A longitudinal sample of 509 juveniles confined to 48 correctional facilities in 20 states was assessed to examine the relationship between experiencing child maltreatment and anxiety and depression. Child maltreatment was operationalized to include exposure and frequency of physical and sexual abuse, witnessing family violence, and neglect by primary caregivers. The analysis indicated that incarcerated youth who experienced greater levels of child maltreatment had higher levels of both anxiety and depression, holding other individual- and institutional-related factors constant. In addition, greater levels of maltreatment were associated with increased depression over time. The results provide empirical evidence that child maltreatment should be assessed when treating issues related to psychological adjustment within juvenile correctional environments.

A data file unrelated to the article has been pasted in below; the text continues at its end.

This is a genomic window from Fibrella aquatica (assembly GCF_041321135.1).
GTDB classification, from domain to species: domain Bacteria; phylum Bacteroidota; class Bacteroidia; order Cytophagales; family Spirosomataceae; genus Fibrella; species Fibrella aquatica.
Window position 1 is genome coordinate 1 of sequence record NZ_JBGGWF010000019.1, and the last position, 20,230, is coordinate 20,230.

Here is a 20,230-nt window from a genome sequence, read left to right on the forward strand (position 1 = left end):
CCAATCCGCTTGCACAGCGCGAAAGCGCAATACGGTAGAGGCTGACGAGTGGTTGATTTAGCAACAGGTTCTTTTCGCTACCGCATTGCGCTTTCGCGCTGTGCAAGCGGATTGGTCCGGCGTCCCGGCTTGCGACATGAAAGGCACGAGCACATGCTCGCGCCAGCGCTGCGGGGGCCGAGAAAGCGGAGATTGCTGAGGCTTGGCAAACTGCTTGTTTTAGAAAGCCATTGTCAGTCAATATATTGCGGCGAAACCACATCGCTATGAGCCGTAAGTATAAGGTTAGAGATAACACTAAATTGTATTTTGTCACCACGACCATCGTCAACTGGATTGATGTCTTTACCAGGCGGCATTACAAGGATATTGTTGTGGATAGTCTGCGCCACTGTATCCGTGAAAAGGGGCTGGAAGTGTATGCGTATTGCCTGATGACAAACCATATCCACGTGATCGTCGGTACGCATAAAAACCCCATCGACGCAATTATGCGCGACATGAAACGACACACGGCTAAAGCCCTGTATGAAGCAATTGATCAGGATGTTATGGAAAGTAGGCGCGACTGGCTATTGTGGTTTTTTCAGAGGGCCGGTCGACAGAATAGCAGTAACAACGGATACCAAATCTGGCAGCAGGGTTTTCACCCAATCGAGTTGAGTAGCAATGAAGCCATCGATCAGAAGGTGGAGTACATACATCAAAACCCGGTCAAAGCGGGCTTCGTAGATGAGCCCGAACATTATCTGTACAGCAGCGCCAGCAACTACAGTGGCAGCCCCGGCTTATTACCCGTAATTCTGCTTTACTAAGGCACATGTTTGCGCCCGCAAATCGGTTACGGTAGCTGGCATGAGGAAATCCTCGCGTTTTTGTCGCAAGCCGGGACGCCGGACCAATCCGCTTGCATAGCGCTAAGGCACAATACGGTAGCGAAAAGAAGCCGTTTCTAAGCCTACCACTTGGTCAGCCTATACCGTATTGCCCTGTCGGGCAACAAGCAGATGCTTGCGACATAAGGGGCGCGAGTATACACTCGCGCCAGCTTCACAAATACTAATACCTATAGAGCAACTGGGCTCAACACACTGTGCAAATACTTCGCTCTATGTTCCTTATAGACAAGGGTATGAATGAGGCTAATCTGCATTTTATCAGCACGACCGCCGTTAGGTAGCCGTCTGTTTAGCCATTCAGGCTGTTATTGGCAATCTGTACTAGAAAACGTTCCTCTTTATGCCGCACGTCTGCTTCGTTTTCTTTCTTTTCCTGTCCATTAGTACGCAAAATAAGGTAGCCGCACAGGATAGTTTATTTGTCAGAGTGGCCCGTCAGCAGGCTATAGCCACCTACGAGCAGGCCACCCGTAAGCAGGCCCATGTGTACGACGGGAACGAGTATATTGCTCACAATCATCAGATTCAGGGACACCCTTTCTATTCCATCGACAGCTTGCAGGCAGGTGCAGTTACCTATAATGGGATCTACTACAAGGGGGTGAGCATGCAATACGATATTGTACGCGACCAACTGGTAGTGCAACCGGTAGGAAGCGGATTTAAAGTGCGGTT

All Science Journal Classification (ASJC) codes
- Pathology and Forensic Medicine